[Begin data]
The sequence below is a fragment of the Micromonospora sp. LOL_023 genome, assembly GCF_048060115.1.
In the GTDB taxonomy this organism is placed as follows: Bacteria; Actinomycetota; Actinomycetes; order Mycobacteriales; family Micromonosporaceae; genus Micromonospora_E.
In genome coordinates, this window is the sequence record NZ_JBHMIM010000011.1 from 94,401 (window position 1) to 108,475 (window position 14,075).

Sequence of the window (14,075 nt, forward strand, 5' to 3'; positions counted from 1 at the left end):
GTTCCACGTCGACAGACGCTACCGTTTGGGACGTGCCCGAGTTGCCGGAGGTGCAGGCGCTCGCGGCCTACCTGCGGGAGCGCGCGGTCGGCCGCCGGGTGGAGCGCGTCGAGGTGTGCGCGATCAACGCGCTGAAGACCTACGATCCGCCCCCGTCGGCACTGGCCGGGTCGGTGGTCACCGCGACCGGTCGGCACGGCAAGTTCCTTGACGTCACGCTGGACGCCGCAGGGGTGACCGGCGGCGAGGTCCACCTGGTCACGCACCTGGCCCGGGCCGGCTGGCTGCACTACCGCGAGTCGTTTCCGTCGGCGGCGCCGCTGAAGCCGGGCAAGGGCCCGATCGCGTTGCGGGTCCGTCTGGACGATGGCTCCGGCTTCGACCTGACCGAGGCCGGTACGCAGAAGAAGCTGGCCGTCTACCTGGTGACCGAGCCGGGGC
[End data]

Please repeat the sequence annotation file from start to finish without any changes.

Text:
The sequence below is a fragment of the Micromonospora sp. LOL_023 genome, assembly GCF_048060115.1.
In the GTDB taxonomy this organism is placed as follows: Bacteria; Actinomycetota; Actinomycetes; order Mycobacteriales; family Micromonosporaceae; genus Micromonospora_E.
In genome coordinates, this window is the sequence record NZ_JBHMIM010000011.1 from 94,401 (window position 1) to 108,475 (window position 14,075).

Sequence of the window (14,075 nt, forward strand, 5' to 3'; positions counted from 1 at the left end):
GTTCCACGTCGACAGACGCTACCGTTTGGGACGTGCCCGAGTTGCCGGAGGTGCAGGCGCTCGCGGCCTACCTGCGGGAGCGCGCGGTCGGCCGCCGGGTGGAGCGCGTCGAGGTGTGCGCGATCAACGCGCTGAAGACCTACGATCCGCCCCCGTCGGCACTGGCCGGGTCGGTGGTCACCGCGACCGGTCGGCACGGCAAGTTCCTTGACGTCACGCTGGACGCCGCAGGGGTGACCGGCGGCGAGGTCCACCTGGTCACGCACCTGGCCCGGGCCGGCTGGCTGCACTACCGCGAGTCGTTTCCGTCGGCGGCGCCGCTGAAGCCGGGCAAGGGCCCGATCGCGTTGCGGGTCCGTCTGGACGATGGCTCCGGCTTCGACCTGACCGAGGCCGGTACGCAGAAGAAGCTGGCCGTCTACCTGGTGACCGAGCCGGGGC